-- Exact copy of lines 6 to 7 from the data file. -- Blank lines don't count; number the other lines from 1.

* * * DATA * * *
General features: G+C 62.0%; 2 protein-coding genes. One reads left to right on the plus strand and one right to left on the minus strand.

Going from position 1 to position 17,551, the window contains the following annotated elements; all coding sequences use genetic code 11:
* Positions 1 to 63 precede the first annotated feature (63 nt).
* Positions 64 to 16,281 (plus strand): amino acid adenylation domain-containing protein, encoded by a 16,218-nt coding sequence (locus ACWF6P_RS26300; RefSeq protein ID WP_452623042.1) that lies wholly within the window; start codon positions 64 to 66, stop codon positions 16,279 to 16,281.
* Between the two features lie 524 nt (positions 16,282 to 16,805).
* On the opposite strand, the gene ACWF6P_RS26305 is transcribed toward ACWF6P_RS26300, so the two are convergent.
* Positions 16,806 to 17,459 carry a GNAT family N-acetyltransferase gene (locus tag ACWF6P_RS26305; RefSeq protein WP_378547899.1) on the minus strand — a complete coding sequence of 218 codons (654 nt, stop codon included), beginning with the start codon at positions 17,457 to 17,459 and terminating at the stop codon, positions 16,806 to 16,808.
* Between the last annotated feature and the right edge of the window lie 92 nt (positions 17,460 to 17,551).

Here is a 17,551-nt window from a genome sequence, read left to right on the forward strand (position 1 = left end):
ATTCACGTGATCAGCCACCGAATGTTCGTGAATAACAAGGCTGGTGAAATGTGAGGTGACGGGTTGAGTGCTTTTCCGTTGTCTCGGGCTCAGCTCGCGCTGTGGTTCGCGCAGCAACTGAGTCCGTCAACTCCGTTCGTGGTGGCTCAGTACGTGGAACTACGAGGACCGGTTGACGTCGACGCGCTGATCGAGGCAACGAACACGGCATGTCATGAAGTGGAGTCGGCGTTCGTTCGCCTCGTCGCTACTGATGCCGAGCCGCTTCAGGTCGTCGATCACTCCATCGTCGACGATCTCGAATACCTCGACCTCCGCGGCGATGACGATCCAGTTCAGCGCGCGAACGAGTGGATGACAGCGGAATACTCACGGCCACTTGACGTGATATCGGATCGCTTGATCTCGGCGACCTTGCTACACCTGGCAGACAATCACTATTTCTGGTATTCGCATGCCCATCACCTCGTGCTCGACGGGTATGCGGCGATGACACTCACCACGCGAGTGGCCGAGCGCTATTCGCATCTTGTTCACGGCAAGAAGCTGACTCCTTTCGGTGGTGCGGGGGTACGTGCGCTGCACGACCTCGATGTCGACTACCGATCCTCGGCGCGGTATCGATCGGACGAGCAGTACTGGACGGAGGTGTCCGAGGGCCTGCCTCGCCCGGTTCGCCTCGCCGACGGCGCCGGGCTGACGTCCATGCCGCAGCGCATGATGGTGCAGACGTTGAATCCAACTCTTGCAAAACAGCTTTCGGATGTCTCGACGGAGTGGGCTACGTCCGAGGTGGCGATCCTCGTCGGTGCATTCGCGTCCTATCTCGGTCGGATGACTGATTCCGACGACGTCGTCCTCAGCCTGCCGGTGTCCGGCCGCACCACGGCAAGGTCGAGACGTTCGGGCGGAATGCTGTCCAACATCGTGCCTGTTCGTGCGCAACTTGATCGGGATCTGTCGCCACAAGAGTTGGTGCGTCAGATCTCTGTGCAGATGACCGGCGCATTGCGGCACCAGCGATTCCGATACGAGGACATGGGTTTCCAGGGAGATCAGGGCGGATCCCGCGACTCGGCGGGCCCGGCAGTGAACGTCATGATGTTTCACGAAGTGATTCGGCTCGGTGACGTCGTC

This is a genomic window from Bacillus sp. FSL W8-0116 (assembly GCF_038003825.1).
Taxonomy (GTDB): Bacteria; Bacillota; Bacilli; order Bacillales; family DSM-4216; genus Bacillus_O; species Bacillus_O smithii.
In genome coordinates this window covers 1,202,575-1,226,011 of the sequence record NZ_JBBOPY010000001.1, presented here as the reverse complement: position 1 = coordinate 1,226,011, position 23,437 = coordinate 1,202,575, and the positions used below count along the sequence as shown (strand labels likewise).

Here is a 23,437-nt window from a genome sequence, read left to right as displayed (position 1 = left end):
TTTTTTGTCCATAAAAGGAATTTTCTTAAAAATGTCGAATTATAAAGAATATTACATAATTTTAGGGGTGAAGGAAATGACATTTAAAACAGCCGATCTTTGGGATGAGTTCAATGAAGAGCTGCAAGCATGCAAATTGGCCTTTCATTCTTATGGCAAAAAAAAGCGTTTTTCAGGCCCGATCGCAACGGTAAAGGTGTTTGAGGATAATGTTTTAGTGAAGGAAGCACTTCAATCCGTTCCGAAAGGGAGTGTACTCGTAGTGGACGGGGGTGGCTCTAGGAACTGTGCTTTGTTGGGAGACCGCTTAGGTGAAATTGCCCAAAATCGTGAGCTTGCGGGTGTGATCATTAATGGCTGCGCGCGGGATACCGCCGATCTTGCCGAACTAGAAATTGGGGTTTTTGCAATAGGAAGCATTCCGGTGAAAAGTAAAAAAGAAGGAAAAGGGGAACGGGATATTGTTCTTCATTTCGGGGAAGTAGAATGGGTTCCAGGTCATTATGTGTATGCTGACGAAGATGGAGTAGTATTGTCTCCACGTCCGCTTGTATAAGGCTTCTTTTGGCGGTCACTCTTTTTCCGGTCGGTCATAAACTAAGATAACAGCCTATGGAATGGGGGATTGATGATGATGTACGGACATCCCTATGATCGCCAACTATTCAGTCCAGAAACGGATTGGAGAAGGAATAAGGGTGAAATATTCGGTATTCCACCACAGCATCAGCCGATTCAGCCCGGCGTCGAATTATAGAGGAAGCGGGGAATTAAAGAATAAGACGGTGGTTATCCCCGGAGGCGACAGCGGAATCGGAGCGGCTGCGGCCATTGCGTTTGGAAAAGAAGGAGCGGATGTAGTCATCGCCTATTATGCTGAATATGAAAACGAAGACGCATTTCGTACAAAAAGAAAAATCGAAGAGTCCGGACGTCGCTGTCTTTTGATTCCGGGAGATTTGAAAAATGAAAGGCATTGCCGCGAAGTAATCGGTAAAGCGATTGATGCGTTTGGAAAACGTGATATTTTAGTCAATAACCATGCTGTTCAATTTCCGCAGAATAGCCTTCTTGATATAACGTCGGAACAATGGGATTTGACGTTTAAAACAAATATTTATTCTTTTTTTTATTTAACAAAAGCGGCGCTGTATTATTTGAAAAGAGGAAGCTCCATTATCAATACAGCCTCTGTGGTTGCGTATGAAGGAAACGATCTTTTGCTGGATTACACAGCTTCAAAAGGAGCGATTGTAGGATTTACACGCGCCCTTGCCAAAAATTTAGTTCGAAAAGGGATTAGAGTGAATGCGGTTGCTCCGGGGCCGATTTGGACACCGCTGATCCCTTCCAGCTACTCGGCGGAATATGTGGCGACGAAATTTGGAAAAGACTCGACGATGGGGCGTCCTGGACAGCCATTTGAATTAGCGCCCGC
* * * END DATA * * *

* On the opposite strand, the gene ACWF6P_RS26305 is transcribed toward ACWF6P_RS26300, so the two are convergent.
* Positions 16,806 to 17,459 carry a GNAT family N-acetyltransferase gene (locus tag ACWF6P_RS26305; RefSeq protein WP_378547899.1) on the minus strand — a complete coding sequence of 218 codons (654 nt, stop codon included), beginning with the start codon at positions 17,457 to 17,459 and terminating at the stop codon, positions 16,806 to 16,808.